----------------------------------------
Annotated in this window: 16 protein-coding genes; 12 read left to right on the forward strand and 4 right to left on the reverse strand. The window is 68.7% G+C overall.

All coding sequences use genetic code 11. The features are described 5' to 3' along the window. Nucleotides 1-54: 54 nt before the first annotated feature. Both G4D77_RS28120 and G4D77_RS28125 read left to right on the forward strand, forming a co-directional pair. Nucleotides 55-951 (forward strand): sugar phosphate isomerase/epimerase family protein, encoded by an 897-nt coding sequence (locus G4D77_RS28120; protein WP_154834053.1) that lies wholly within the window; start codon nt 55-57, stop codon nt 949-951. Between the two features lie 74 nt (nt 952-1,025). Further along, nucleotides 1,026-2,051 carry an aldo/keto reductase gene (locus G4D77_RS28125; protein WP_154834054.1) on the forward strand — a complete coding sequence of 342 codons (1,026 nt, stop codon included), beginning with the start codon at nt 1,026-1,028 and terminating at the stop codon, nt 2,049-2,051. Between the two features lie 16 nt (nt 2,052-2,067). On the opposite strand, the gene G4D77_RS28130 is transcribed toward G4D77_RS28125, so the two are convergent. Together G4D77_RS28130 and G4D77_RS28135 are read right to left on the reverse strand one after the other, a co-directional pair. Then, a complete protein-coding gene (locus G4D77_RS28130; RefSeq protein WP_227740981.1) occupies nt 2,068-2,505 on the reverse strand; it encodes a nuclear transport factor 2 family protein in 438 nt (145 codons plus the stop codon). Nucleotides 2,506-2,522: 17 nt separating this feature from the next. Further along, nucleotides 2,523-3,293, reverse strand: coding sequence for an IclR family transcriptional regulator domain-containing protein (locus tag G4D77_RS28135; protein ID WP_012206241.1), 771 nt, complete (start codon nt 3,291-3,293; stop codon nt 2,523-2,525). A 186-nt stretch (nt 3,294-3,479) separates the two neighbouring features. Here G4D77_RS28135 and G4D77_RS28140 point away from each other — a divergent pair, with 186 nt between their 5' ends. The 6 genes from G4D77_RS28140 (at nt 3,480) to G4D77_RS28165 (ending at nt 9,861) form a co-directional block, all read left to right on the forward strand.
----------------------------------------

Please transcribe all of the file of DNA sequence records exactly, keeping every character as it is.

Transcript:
Annotated in this window: 16 protein-coding genes; 12 read left to right on the forward strand and 4 right to left on the reverse strand. The window is 68.7% G+C overall.

All coding sequences use genetic code 11. The features are described 5' to 3' along the window. Nucleotides 1-54: 54 nt before the first annotated feature. Both G4D77_RS28120 and G4D77_RS28125 read left to right on the forward strand, forming a co-directional pair. Nucleotides 55-951 (forward strand): sugar phosphate isomerase/epimerase family protein, encoded by an 897-nt coding sequence (locus G4D77_RS28120; protein WP_154834053.1) that lies wholly within the window; start codon nt 55-57, stop codon nt 949-951. Between the two features lie 74 nt (nt 952-1,025). Further along, nucleotides 1,026-2,051 carry an aldo/keto reductase gene (locus G4D77_RS28125; protein WP_154834054.1) on the forward strand — a complete coding sequence of 342 codons (1,026 nt, stop codon included), beginning with the start codon at nt 1,026-1,028 and terminating at the stop codon, nt 2,049-2,051. Between the two features lie 16 nt (nt 2,052-2,067). On the opposite strand, the gene G4D77_RS28130 is transcribed toward G4D77_RS28125, so the two are convergent. Together G4D77_RS28130 and G4D77_RS28135 are read right to left on the reverse strand one after the other, a co-directional pair. Then, a complete protein-coding gene (locus G4D77_RS28130; RefSeq protein WP_227740981.1) occupies nt 2,068-2,505 on the reverse strand; it encodes a nuclear transport factor 2 family protein in 438 nt (145 codons plus the stop codon). Nucleotides 2,506-2,522: 17 nt separating this feature from the next. Further along, nucleotides 2,523-3,293, reverse strand: coding sequence for an IclR family transcriptional regulator domain-containing protein (locus tag G4D77_RS28135; protein ID WP_012206241.1), 771 nt, complete (start codon nt 3,291-3,293; stop codon nt 2,523-2,525). A 186-nt stretch (nt 3,294-3,479) separates the two neighbouring features. Here G4D77_RS28135 and G4D77_RS28140 point away from each other — a divergent pair, with 186 nt between their 5' ends. The 6 genes from G4D77_RS28140 (at nt 3,480) to G4D77_RS28165 (ending at nt 9,861) form a co-directional block, all read left to right on the forward strand.